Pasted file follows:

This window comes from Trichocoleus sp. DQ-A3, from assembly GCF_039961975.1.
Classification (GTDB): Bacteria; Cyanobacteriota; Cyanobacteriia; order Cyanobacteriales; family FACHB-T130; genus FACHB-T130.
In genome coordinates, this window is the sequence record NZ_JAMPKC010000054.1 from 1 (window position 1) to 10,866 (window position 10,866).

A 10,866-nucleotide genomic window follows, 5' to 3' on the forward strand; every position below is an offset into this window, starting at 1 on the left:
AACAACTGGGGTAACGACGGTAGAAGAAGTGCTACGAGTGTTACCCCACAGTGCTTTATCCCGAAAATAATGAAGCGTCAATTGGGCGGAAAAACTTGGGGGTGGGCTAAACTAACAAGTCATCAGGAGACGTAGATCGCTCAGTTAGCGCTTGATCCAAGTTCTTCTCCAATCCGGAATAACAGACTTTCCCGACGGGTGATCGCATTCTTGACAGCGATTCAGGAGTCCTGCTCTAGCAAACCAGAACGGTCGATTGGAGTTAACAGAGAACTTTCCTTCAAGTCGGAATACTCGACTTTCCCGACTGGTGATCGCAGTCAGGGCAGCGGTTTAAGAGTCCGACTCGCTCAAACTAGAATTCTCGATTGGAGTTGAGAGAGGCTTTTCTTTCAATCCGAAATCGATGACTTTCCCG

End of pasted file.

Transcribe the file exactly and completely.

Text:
This window comes from Trichocoleus sp. DQ-A3, from assembly GCF_039961975.1.
Classification (GTDB): Bacteria; Cyanobacteriota; Cyanobacteriia; order Cyanobacteriales; family FACHB-T130; genus FACHB-T130.
In genome coordinates, this window is the sequence record NZ_JAMPKC010000054.1 from 1 (window position 1) to 10,866 (window position 10,866).

A 10,866-nucleotide genomic window follows, 5' to 3' on the forward strand; every position below is an offset into this window, starting at 1 on the left:
AACAACTGGGGTAACGACGGTAGAAGAAGTGCTACGAGTGTTACCCCACAGTGCTTTATCCCGAAAATAATGAAGCGTCAATTGGGCGGAAAAACTTGGGGGTGGGCTAAACTAACAAGTCATCAGGAGACGTAGATCGCTCAGTTAGCGCTTGATCCAAGTTCTTCTCCAATCCGGAATAACAGACTTTCCCGACGGGTGATCGCATTCTTGACAGCGATTCAGGAGTCCTGCTCTAGCAAACCAGAACGGTCGATTGGAGTTAACAGAGAACTTTCCTTCAAGTCGGAATACTCGACTTTCCCGACTGGTGATCGCAGTCAGGGCAGCGGTTTAAGAGTCCGACTCGCTCAAACTAGAATTCTCGATTGGAGTTGAGAGAGGCTTTTCTTTCAATCCGAAATCGATGACTTTCCCG